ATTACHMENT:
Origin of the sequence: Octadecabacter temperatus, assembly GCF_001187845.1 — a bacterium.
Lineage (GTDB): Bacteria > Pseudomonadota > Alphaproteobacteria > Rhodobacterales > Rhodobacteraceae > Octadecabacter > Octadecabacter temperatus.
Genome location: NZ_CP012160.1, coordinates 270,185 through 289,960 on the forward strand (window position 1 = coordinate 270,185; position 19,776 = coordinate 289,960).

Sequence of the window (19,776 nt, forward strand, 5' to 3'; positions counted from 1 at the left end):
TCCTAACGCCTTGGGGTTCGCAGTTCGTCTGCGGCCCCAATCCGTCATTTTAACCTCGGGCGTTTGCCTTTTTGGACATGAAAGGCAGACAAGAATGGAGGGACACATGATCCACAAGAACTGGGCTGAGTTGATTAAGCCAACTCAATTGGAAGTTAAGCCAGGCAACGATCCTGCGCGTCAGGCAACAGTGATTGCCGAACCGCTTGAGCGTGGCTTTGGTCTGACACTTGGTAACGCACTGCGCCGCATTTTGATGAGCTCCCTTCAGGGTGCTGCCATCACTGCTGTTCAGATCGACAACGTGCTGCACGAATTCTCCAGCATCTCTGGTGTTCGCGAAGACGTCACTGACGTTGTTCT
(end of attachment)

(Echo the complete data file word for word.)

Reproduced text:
Origin of the sequence: Octadecabacter temperatus, assembly GCF_001187845.1 — a bacterium.
Lineage (GTDB): Bacteria > Pseudomonadota > Alphaproteobacteria > Rhodobacterales > Rhodobacteraceae > Octadecabacter > Octadecabacter temperatus.
Genome location: NZ_CP012160.1, coordinates 270,185 through 289,960 on the forward strand (window position 1 = coordinate 270,185; position 19,776 = coordinate 289,960).

Sequence of the window (19,776 nt, forward strand, 5' to 3'; positions counted from 1 at the left end):
TCCTAACGCCTTGGGGTTCGCAGTTCGTCTGCGGCCCCAATCCGTCATTTTAACCTCGGGCGTTTGCCTTTTTGGACATGAAAGGCAGACAAGAATGGAGGGACACATGATCCACAAGAACTGGGCTGAGTTGATTAAGCCAACTCAATTGGAAGTTAAGCCAGGCAACGATCCTGCGCGTCAGGCAACAGTGATTGCCGAACCGCTTGAGCGTGGCTTTGGTCTGACACTTGGTAACGCACTGCGCCGCATTTTGATGAGCTCCCTTCAGGGTGCTGCCATCACTGCTGTTCAGATCGACAACGTGCTGCACGAATTCTCCAGCATCTCTGGTGTTCGCGAAGACGTCACTGACGTTGTTCT